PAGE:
October 29, 2015
On October 7, 2015, the Portland Human Rights Commission (HRC) unanimously voted to support Occupation-Free Portland’s request to the City’s Socially Responsible Investments committee (SRI) to place four U.S. companies on the City’s “Do Not Buy” list: Caterpillar, G4S, Hewlett-Packard, and Motorola Solutions.
- As a commission guided by the Universal Declaration of Human Rights, HRC based its decision to endorse Occupation-Free Portland’s letter solely on the four companies’ involvement in human rights violations in Israel and Palestine. This was not an issue relating to religion or nationality, but solely on human rights impacts, and a request to the City of Portland to divest from companies profiting from violent conflict.
- HRC’s endorsement of the letter was specifically for the Occupation-Free Portland request to be presented to SRI, where that City body would use their process to determine whether the request fits their guidelines for recommendation to Council.
- The process that led to HRC’s endorsement of the letter began with public testimony at HRC’s September 2, 2015 meeting. After hearing from numerous community members, HRC requested additional information and additional time for review; and communicated to attendees that the commission would hold a vote at the October 7, 2015 meeting. This process allowed Human Rights Commissioners a full month between the time the request was introduced, to the time at which the vote took place.
- Regardless of any post-meeting renouncements, the unanimous vote stands unless another full-Commission vote takes place.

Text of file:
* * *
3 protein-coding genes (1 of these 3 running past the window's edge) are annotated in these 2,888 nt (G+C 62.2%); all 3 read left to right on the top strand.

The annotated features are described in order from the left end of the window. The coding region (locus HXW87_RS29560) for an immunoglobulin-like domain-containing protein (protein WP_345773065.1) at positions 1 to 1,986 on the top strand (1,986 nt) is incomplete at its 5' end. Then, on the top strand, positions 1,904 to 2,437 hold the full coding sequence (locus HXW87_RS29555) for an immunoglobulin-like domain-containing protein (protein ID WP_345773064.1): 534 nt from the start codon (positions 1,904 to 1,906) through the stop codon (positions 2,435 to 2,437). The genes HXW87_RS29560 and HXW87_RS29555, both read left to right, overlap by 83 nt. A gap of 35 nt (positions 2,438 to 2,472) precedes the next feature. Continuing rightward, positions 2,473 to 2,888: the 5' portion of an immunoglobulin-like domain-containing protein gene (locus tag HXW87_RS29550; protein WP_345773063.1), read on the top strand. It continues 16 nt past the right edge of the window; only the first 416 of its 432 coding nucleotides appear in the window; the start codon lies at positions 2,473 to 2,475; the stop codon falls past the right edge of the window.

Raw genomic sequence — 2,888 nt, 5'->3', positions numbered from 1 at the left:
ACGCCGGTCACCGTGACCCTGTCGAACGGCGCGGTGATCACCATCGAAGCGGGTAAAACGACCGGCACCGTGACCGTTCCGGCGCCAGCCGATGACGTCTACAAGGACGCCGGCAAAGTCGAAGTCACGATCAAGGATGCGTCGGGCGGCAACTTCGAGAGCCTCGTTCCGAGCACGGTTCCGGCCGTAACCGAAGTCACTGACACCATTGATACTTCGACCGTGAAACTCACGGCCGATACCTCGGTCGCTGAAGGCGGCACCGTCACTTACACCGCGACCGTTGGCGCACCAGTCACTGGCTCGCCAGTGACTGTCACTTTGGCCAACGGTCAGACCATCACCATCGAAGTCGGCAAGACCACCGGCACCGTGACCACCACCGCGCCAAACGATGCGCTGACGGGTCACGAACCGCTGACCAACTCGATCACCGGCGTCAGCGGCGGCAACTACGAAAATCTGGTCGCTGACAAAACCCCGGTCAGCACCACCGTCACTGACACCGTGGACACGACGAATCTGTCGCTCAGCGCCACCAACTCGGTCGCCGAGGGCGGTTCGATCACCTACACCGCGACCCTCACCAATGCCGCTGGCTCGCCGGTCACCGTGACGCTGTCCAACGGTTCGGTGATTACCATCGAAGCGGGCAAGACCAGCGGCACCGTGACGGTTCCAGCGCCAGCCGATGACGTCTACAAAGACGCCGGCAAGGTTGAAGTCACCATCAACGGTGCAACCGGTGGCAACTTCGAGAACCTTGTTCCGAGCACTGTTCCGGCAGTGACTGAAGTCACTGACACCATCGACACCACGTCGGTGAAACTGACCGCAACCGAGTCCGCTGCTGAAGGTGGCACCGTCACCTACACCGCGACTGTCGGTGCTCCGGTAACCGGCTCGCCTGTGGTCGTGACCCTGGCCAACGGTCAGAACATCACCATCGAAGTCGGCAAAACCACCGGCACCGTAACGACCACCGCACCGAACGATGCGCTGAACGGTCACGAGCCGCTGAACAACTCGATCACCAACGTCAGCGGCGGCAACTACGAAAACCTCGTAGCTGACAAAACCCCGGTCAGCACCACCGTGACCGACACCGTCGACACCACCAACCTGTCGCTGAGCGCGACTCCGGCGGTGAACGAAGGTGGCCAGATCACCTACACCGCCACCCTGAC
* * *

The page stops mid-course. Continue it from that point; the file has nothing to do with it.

“Our job as Human Rights Commissioners is to hear and take action on human rights issues,” said Audrey Alverson, HRC vice chair. “This work, by default, is difficult and uncomfortable and often involves push back. We recognize that many issues we are asked to consider are complex and multi-faceted; and as a commission, we work to hold true to our mission of upholding the ideals expressed in the Universal Declaration of Human Rights and the ideal that those rights are endowed to all human beings, regardless of their politics. Our decisions may be unpopular to some or even to the majority, but human rights issues wouldn’t exist if these positions were popular.”
As an all-volunteer advisory body to City of Portland’s elected leaders, the HRC is not charged with making decisions nor declarations on City policy, but rather with advising elected leaders on human rights issues within the city. One avenue through which HRC’s advisory statements and endorsements are informed is by receiving community input in a variety of forums, including regularly scheduled public comment at HRC’s monthly meetings.
The HRC works to eliminate discrimination and bigotry, to strengthen inter-group relationships, and to foster greater understanding, inclusion, and justice for those who live, work, study, worship, travel and play in the City of Portland.
For more information, please contact Jeff Selby at email@example.com
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